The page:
Edith Rimmington

(1902 - 1986)
Edith Rimmington The Decoy 1948 © The Estate of the Artist


Rimmington was born in Leicester and joined the British Surrealist Group in 1937. She exhibited regularly with the Surrealists and practiced automatic writing and drawing, with some of her poems appearing in Surrealist publications. Rimmington’s paintings are noted for their delicacy and the precise application of paint. Many of her paintings feature images of poetic metamorphosis, with subjects relating to death and the sea, or feature disquieting sexual elements. By 1950, Rimmington had begun to experiment with photography, on which she concentrated in her later years.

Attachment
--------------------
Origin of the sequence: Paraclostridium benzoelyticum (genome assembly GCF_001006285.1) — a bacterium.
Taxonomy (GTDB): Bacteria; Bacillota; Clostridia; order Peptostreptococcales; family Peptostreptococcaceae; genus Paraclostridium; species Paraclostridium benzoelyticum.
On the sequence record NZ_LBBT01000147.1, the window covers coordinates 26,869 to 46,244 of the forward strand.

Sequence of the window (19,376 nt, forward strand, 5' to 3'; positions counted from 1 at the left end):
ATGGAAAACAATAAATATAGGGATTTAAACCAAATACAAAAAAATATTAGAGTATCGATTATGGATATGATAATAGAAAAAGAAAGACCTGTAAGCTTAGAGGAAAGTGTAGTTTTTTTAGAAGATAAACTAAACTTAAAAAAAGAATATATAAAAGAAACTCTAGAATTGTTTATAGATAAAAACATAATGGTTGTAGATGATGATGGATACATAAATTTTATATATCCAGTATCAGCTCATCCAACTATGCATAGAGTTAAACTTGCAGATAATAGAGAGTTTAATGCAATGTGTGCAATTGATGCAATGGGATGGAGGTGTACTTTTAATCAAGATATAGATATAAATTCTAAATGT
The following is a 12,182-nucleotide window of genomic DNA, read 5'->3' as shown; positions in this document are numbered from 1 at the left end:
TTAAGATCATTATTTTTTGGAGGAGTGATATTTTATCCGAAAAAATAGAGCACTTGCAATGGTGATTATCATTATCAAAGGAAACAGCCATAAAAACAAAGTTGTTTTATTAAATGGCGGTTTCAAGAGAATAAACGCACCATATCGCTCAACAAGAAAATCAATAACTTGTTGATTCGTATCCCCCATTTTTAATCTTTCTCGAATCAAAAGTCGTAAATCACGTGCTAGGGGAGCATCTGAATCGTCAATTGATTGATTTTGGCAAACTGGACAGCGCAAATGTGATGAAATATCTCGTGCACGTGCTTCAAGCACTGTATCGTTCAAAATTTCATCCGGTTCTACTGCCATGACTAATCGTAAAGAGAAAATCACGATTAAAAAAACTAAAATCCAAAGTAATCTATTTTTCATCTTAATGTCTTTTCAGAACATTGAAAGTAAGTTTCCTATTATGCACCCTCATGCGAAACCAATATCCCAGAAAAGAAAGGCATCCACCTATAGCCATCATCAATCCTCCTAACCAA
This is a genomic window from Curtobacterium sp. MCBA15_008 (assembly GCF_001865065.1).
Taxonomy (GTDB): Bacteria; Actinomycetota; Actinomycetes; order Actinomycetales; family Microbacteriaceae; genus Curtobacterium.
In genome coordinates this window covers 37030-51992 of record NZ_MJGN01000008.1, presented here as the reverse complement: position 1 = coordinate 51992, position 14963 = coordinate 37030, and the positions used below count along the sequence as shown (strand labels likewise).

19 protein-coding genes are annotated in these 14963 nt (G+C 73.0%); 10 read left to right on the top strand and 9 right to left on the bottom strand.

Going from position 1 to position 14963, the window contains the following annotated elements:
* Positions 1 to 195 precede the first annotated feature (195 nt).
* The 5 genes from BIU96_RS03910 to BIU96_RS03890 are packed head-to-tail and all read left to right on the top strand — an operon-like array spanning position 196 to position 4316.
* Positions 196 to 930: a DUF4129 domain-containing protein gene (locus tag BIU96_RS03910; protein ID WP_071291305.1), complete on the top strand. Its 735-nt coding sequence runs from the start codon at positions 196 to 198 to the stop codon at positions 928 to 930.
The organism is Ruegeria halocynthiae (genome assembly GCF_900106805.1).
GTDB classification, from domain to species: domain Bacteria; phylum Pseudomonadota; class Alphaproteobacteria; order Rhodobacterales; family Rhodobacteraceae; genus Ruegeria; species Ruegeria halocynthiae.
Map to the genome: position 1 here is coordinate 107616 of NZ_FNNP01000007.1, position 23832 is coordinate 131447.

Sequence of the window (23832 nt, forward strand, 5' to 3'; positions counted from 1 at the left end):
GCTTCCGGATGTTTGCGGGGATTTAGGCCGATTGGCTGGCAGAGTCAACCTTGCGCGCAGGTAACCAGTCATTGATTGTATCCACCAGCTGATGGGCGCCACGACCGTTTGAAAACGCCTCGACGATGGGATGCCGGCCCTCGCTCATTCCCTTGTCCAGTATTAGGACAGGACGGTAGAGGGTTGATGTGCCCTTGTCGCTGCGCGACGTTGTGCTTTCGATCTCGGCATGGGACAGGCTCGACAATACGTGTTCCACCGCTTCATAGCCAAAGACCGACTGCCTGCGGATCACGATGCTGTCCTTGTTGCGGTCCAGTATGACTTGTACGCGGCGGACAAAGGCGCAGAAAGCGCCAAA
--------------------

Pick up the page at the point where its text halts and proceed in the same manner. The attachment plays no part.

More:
Glossary terms

  • A literary and artistic movement founded by the poet André Breton in 1924. Many of the associated artists, such as Max Ernst and Jean Arp, had previously been involved with Dadaism. The movement sought to challenge conventions through the exploration of the subconscious mind, invoking the power of dreams and elements of chance. Cultural hierarchies were challenged by the combination of diverse elements in collages and sculptural assemblages. The movement is also notable for the collaborations between artists and writers evident in the Surrealists' many publications.